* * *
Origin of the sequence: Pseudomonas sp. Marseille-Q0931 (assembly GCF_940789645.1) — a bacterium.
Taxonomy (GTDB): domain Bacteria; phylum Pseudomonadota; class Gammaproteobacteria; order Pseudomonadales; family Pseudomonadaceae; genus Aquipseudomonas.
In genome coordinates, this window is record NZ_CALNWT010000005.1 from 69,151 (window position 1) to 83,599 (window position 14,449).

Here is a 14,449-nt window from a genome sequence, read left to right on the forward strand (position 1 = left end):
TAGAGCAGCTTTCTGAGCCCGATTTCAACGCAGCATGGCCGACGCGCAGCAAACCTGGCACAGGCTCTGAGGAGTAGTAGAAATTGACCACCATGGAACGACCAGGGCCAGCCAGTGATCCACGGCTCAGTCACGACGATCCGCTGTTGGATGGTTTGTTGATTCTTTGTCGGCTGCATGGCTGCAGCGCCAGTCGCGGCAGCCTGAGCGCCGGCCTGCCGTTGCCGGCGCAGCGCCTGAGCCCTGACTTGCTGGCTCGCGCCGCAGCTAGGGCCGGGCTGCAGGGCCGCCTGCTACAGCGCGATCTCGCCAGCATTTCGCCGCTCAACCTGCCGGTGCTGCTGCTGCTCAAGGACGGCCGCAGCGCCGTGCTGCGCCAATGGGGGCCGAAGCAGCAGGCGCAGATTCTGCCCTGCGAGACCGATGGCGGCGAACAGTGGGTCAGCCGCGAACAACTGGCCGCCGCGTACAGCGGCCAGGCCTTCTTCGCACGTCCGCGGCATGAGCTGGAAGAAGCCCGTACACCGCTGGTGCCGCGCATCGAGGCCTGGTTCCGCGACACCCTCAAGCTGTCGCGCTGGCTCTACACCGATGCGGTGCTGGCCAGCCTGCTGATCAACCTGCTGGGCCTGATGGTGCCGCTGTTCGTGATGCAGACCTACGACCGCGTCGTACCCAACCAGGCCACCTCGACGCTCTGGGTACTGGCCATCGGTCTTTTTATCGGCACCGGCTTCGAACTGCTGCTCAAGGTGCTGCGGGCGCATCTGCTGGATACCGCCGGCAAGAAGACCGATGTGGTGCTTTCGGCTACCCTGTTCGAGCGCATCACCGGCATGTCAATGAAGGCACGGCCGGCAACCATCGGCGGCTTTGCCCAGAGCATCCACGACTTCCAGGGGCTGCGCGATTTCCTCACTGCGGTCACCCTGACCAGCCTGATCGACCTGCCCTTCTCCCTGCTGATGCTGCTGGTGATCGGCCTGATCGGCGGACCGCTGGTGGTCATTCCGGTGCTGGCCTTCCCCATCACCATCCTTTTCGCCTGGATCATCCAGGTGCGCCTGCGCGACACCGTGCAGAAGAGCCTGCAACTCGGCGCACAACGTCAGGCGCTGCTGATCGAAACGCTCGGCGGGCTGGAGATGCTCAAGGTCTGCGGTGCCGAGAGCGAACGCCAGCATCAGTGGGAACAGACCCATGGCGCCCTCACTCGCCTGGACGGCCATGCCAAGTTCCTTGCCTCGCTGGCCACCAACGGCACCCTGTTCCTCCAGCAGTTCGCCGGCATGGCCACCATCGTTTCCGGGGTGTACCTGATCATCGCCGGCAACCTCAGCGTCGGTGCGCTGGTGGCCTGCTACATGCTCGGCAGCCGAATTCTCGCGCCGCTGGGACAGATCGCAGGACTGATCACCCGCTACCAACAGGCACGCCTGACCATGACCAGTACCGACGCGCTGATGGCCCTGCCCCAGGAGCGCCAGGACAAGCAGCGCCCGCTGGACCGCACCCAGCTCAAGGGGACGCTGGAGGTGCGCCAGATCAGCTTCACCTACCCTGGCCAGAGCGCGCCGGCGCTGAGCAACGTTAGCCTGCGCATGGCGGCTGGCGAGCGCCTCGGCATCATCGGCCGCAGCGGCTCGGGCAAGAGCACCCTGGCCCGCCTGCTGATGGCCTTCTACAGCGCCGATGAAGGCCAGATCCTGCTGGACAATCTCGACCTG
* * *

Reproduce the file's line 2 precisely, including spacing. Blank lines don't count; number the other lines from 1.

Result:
Taxonomy (GTDB): domain Bacteria; phylum Pseudomonadota; class Gammaproteobacteria; order Pseudomonadales; family Pseudomonadaceae; genus Aquipseudomonas.